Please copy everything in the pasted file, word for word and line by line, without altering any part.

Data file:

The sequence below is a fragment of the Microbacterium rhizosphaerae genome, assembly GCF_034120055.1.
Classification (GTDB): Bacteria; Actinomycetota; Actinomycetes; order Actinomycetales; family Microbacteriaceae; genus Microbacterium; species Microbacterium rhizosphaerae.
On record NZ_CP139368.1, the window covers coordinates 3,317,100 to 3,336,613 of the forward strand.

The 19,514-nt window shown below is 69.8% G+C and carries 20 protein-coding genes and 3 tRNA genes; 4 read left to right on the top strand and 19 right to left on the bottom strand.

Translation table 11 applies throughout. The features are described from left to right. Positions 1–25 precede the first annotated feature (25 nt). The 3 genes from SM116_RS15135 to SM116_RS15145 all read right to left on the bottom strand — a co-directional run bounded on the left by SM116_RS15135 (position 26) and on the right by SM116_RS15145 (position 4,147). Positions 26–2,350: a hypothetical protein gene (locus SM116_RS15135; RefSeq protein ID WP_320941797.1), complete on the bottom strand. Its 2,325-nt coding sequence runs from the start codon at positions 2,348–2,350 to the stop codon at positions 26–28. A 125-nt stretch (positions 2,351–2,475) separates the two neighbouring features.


The sequence below is a fragment of the Microbacterium rhizosphaerae genome, assembly GCF_034120055.1.
Classification (GTDB): Bacteria; Actinomycetota; Actinomycetes; order Actinomycetales; family Microbacteriaceae; genus Microbacterium; species Microbacterium rhizosphaerae.
On record NZ_CP139368.1, the window covers coordinates 3,317,100 to 3,336,613 of the forward strand.

The 19,514-nt window shown below is 69.8% G+C and carries 20 protein-coding genes and 3 tRNA genes; 4 read left to right on the top strand and 19 right to left on the bottom strand.

Translation table 11 applies throughout. The features are described from left to right. Positions 1–25 precede the first annotated feature (25 nt). The 3 genes from SM116_RS15135 to SM116_RS15145 all read right to left on the bottom strand — a co-directional run bounded on the left by SM116_RS15135 (position 26) and on the right by SM116_RS15145 (position 4,147). Positions 26–2,350: a hypothetical protein gene (locus SM116_RS15135; RefSeq protein ID WP_320941797.1), complete on the bottom strand. Its 2,325-nt coding sequence runs from the start codon at positions 2,348–2,350 to the stop codon at positions 26–28. A 125-nt stretch (positions 2,351–2,475) separates the two neighbouring features.